Sell the Oil Deposits! A Financial Proposal to Keep the Oil Underground in the Yasuni National Park, Ecuador

Santiago J. Bucaram, Mario Andres Fernandez, and Diego Grijalva


The Yasuni National Park (YNP) is a protected area located in the Amazon region of Ecuador and is recognized as one of the most biodiverse regions in the world (Bass etal. 2010). In 1989 it and much of its adjacent area were designated by UNESCO as a Biosphere Reserve (UNESCO 1989). In recent years, the YNP has received much attention due to the media exposure of the Yasuni-ITT Initiative. This Initiative, announced in 2007 by the Ecuadorian government, proposed a moratorium on oil activities in the Ishpingo- Timbococha-Tiputini (ITT) blocks within the YNP, in exchange for US$3.6 billion in compensation over a period of ten years. The compensation was supposedly in recognition of the supply of environmental services generated by the YNP from which the entire planet benefited. The Initiative was initially celebrated as an innovative proposal that offered an alternative to global environmental problems as it would promote the transition from the current development model, based on oil extraction, to a new strategy based on equality and sustainability (Acosta, Gudynas, and Vogel 2009; Larrea and Warnars 2009; Rival 2010; Vogel 2010).

The financial mechanism of the ITT Initiative involved contributions to the Yasuni Trust Fund, and may have taken the form of debt-for-conservation swaps, emission permit auctions or conservation projects, and donations from governments, multilateral organizations, non-governmental organizations, private companies, and individuals (United Nations Development Group 2010). In exchange for the contributions, the Ecuadorian government would issue Yasuni Guarantee Certificates (YGCs), which were documents with a face value equal to the contribution in US dollars. The YGCs were intended to represent ‘avoided emissions’ (measured in metric tons of CO2e) from keeping oil underground. The avoided emissions were calculated as the ratio between the contribution and the then current price of the European Union Allowances (EUA) from the Leipzig Carbon Market. The maximum total amount of YGCs to issue would be 407 million tons of CO2e corresponding to the estimated emissions produced from extracting oil from the ITT field. The YGCs did not earn interest and did not have an expiration or maturity date as long as the government maintained its commitment to not exploiting the oil reserves. Any contribution below US$50,000 was considered a donation and no YGC would be issued. By 2013, only US$336 million had been pledged (about 9 per cent of the target compensation) and US$13.3 million actually delivered (0.37 per cent of the target compensation), leading President Correa to terminate the Initiative, arguing that the international community had failed to embrace it.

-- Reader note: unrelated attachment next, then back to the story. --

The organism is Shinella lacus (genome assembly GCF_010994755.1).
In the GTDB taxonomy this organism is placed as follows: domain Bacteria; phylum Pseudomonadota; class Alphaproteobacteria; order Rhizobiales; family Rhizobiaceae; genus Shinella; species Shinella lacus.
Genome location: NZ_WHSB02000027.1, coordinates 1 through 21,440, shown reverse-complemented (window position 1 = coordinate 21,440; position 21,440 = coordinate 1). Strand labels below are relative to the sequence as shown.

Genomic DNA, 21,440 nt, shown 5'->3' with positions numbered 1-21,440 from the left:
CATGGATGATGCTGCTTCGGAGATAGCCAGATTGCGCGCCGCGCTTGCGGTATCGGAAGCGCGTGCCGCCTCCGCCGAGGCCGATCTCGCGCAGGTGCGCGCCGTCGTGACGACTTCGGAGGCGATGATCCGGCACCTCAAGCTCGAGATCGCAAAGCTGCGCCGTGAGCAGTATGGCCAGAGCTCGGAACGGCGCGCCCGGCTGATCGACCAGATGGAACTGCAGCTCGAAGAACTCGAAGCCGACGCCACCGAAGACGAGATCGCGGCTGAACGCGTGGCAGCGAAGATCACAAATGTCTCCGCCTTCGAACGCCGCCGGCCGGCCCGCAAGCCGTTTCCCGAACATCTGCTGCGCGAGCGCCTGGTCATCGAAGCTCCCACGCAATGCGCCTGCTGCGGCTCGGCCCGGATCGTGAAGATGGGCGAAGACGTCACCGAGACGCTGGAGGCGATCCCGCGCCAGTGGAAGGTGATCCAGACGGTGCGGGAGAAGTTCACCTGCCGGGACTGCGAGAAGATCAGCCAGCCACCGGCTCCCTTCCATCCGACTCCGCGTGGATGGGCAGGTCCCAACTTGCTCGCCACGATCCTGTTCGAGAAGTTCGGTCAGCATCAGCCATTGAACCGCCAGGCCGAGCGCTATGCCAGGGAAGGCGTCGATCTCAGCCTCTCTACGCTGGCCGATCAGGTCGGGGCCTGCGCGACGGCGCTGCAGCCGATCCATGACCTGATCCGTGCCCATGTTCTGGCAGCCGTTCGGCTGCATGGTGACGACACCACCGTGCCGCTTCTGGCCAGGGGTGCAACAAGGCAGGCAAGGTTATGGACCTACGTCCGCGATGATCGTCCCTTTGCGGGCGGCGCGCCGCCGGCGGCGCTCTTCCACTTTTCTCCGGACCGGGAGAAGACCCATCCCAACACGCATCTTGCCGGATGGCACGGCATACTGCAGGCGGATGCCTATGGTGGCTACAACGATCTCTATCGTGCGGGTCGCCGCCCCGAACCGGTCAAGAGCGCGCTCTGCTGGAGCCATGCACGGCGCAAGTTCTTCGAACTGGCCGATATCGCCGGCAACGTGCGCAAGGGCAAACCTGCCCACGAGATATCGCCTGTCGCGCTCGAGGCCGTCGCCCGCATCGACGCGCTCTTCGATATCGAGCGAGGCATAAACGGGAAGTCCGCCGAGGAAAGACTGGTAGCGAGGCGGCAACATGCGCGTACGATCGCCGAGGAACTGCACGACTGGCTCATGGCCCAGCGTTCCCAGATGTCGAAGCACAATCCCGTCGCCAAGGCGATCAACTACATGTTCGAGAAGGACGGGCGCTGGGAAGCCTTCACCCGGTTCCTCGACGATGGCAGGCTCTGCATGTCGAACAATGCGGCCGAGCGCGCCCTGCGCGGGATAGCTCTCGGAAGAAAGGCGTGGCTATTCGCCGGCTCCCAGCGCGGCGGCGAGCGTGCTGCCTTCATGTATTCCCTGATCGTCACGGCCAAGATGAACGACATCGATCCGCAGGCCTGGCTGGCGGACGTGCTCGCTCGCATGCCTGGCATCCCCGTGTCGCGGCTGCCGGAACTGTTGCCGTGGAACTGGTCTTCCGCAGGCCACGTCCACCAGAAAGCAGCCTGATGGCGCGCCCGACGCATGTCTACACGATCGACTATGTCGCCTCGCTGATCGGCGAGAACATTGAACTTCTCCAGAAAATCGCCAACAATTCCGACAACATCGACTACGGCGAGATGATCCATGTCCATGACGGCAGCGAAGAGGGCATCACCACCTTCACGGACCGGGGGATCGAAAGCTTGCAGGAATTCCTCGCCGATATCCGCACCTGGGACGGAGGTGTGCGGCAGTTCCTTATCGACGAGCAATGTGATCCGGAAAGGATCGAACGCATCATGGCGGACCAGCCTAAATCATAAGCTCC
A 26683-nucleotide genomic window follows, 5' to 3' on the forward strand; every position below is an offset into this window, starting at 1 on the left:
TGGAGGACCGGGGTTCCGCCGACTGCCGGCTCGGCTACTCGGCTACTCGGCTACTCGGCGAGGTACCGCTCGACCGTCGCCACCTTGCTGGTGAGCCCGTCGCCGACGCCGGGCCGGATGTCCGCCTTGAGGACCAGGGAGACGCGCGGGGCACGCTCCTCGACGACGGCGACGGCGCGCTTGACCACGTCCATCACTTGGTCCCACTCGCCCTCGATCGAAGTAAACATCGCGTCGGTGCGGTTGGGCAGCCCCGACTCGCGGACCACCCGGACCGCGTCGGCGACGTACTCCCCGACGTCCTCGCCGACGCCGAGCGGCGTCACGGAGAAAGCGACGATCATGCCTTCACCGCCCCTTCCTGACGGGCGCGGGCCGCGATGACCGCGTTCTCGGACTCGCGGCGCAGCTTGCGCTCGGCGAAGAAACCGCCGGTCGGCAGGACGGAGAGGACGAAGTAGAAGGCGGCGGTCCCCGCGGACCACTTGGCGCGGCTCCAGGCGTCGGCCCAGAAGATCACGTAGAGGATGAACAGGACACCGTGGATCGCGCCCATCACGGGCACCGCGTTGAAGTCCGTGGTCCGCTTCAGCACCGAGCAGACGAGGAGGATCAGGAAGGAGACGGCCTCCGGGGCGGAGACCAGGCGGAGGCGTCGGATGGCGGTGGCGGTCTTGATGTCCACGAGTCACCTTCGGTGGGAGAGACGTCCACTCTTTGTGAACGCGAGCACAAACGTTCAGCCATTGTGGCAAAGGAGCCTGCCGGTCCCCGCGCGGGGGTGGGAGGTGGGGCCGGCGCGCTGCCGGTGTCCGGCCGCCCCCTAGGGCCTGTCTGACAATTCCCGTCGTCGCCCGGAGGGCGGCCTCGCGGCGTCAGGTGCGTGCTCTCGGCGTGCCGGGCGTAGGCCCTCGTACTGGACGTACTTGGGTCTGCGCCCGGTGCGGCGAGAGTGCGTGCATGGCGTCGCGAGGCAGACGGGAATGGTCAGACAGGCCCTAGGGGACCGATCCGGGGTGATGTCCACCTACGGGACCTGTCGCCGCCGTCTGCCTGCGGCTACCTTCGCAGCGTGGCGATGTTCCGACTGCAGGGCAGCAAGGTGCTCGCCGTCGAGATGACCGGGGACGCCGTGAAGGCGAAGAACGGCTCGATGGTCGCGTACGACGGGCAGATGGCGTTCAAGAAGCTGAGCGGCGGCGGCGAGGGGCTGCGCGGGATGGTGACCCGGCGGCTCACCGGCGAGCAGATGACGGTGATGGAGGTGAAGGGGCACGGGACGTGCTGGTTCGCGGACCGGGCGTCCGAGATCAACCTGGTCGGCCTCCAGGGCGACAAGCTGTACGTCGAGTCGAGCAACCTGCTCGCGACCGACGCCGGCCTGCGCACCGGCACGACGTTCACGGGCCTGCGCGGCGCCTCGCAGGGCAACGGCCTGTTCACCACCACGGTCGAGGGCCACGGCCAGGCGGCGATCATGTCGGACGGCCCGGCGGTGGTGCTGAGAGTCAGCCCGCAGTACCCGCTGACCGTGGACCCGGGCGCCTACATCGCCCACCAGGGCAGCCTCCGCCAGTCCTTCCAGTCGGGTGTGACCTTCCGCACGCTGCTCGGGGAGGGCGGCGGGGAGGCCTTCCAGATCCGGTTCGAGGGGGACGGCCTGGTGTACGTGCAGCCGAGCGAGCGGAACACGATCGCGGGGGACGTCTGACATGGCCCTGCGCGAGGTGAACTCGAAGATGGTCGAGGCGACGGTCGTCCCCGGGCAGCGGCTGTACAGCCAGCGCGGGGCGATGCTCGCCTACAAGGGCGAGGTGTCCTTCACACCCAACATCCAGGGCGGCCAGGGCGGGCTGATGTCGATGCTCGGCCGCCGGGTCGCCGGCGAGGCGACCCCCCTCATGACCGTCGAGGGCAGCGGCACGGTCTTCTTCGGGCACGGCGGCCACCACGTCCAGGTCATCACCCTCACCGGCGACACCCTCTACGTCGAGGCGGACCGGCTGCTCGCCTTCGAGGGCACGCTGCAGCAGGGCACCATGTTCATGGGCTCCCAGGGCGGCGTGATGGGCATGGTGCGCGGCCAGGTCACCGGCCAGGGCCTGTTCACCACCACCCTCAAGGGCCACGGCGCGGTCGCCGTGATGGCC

Some authors, however, argue that the original ITT Initiative is still a coherent and innovative proposal to address climate change (e.g., Vallejo and Friant 2015), and that the failure of the Initiative was not due to poor design but to poor implementation by the policy makers in charge (Pellegrini et al. 2014). Despite the purported advantages of the Initiative, Pellegrini et al. (2014) indicate that its demise depended to a large extent on the inability of policy makers to identify and resolve tensions between the proposal and the institutions that facilitated it; and, the high reliance of the Initiative’s implementation on exogenous dynamics (e.g., oil prices) that were not explicitly considered.

Other authors like Haddad (2011) argue that the Initiative took the form of a compensated moratorium, where the compensation was estimated with respect to foregone oil revenues rather than the environmental benefit accrued. Likewise, Harstad (2012a) considers that the Initiative and the oil moratorium could be viewed as the Ecuadorian government holding a hostage (the YNP) and demanding a ransom (the target compensation), so that if the ransom was not received, oil extraction would start. Therefore, the whole Initiative appeared as an arbitrary exercise of power where the stronger party (the Ecuadorian government) demanded a ransom from the rest of the world, who had no alternative but to comply (Williamson 1983).

The objective of this chapter is twofold. First, we conduct a feasibility analysis of the ITT Initiative and show that it was severely flawed from its inception. Subsequently we use the price discounting framework of Bucaram, Fernandez, and Grijalva (2016) to assess the revenues that would have hypothetically occurred from the trade of YGCs. We conclude that the ITT Initiative was in fact poorly designed and was bound to fail. Second, we develop a financial approach for a ‘New ITT Initiative’. We propose the sale or leasing of the rights of extraction of the oil deposits in the YNP as a feasible strategy to keep the oil underground and, consequently, to protect the YNP’s ecosystem services. This financial approach is much more transparent and simplified than the ITT Initiative, and could be easily implemented through existing market mechanisms. Thus, our proposal does not require the creation of financial instruments such as the YGCs, it disregards inaccurate concepts such as ‘avoided net emissions’, and demonstrates the redundancy of the Initiative with respect to the Kyoto Protocol instruments. We finally emphasize that the Initiative, as originally designed, should be discarded and further efforts should be addressed to the adoption of our new, more useable Initiative.

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